“There is a shocking discrepancy between at least $100 bn spent to fight this war, and the $1.3 bn pledged this year to help civilians suffering because of it.”

A spokesperson for the Department for International Development said: “The UK has been one of the largest humanitarian donors to Yemen since its conflict began in 2015, providing nearly £1 billion of aid over the period, including £400 million in the last two years.

“We call on all donors to urgently provide further significant funding to help tackle the country’s humanitarian crisis.”

But a spokesperson for the Campaign Against Arms Trade told Redaction Politics: “The humanitarian crisis has been hugely exacerbated by the brutal Saudi-led bombing campaign.

“This five-year long bombardment has only been possible due to the complicity and support of arms dealing governments like the UK.

“UK-made fighter jets, bombs and missiles have played a key role in the war, and so has the political and military support offered by Boris Johnson and his predecessors. The role of the UK has been instrumental in the crisis.”

Since January 2015, £6.4 billion worth of UK arms have been sold to Saudi Arabia, the UAE and their coalition partners fighting in Yemen, according to Oxfam.

This figure shows a £2 billion increase compared to the five-year period leading up to December 2014, prior to the Saudi-led coalition’s involvement in Yemen.

In June last year, the Court of Appeal ruled that continued licensing of British arms sales to Saudi Arabia was illegal and criticised ministers for ignoring whether airstrikes which killed civilians in Yemen broke humanitarian law.

In September, International Trade Secretary Liz Truss admitted a third illegal breach of the court’s ruling, with further export licenses having been granted.

She told MPs at the time: “It is possible that more cases may come to light.”

The International Trade Secretary was cleared of personal responsibility in February – an internal inquiry blamed “shortcomings in the processes” overseeing weapons licences and warned of potential further violations.

A government spokesperson told Redaction Politics on Friday: “The UK assesses all export licence applications on a case-by-case basis in line with our strict licensing criteria.

“We will not issue any export licences for Saudi Arabia that are inconsistent with the criteria, including with respect to International Humanitarian Law.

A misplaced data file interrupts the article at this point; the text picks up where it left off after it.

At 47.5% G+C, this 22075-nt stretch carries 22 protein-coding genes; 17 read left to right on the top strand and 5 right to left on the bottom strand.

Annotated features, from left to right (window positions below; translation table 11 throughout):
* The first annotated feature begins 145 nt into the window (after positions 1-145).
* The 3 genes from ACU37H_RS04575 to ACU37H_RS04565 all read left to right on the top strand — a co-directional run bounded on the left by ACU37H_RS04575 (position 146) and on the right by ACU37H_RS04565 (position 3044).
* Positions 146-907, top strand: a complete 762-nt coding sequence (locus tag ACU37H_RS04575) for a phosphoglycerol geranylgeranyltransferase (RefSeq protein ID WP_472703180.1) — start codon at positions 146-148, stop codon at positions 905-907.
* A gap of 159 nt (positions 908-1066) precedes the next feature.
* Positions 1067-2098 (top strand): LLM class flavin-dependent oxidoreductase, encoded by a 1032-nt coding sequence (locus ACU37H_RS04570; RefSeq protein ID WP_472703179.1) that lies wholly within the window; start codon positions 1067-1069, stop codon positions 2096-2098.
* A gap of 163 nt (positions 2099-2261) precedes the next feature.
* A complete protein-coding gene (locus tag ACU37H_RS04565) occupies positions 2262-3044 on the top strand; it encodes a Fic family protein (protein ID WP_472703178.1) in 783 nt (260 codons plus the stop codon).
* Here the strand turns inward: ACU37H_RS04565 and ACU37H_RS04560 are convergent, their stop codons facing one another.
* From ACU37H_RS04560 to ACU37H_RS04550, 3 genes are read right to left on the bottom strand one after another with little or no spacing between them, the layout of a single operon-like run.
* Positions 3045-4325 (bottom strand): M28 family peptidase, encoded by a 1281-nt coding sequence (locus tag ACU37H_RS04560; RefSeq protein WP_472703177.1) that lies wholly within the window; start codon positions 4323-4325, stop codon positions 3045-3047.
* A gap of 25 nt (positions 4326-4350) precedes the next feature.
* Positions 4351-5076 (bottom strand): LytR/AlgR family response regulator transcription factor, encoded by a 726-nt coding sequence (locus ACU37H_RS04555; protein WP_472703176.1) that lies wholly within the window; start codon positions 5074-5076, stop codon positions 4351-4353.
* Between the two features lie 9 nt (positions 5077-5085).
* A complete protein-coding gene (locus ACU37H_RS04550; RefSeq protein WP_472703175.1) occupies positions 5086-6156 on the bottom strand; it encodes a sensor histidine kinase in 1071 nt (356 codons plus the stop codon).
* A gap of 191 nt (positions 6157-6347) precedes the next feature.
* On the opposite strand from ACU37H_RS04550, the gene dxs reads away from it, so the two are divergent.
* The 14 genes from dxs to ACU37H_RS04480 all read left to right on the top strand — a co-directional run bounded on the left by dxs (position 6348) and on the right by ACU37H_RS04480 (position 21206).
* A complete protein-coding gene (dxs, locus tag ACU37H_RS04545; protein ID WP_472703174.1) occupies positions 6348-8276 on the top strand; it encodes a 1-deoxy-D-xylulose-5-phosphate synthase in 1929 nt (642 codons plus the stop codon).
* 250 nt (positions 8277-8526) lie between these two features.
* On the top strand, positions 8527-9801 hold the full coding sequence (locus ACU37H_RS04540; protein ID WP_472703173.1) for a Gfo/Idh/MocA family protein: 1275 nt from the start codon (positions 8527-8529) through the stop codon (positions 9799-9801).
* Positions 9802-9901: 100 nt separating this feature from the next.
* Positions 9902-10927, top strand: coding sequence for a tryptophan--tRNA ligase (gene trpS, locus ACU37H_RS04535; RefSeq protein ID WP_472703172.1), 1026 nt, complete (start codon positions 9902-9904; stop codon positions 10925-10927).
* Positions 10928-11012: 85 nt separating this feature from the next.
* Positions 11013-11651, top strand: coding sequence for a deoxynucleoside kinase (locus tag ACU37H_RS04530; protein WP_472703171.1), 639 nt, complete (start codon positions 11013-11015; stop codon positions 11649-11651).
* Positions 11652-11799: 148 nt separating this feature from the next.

“The UK is deeply concerned by the ongoing conflict and humanitarian crisis in Yemen. We fully support the peace process led by the UN Special Envoy, Martin Griffiths, and urge the parties to engage constructively with this process.”

The NRC’s Sultana Begum told Redaction Politics: “Money alone is not enough to stop the suffering in Yemen. The UK, and US must use all diplomatic means to secure a nationwide ceasefire and get the warring parties to the negotiating table. Covid-19 is tearing through Yemen leaving devastation in its wake. Now more than ever, the war must come to an end.”

Shadow Minister for International Development with oversight on Middle East affairs, Anna McMorrin MP, told Redaction Politics: “Only by bringing about lasting peace can we truly tackle the scale of the health and humanitarian crisis.

“As a permanent member of the UN Security Council and a penholder on Yemen, the UK has a unique leadership role to play in helping to bring about an effective political settlement and an end to the conflict. The distinct lack of leadership has been particularly harmful for humanitarian relief efforts.

“With over 24 million Yemenis already reliant on aid assistance, Labour warned the UK Government that a shortfall in humanitarian aid funding could lead to the humanitarian and health crisis in Yemen spiralling into an irreparable disaster.

“We need vigorous leadership from the Foreign Secretary and International Development Secretary, which is as much about picking up the phone to world leaders as it is unveiling multi-million-pound packages.”

Despite Saudi Arabia possibly looking for a way to extricate itself from the drawn-out conflict, successful peace negotiations bringing both parties to the table are still a long way off.

The pursuit of long-term peace needs to be matched by short-term action from the international community – namely, the funding of vital aid programmes.

UN Emergency Relief Co-ordinator Mark Lowcock warned: “Without more money we face a horrific outcome.”  

With the people of Yemen facing a substantial reduction of UN-supported aid programmes at the end of the month, the situation could not be more urgent.

Without emergency action from the international community we will undoubtedly witness a tragedy of horrific proportions in Yemen over the coming months.


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Featured Image: Felton Davis @Flickr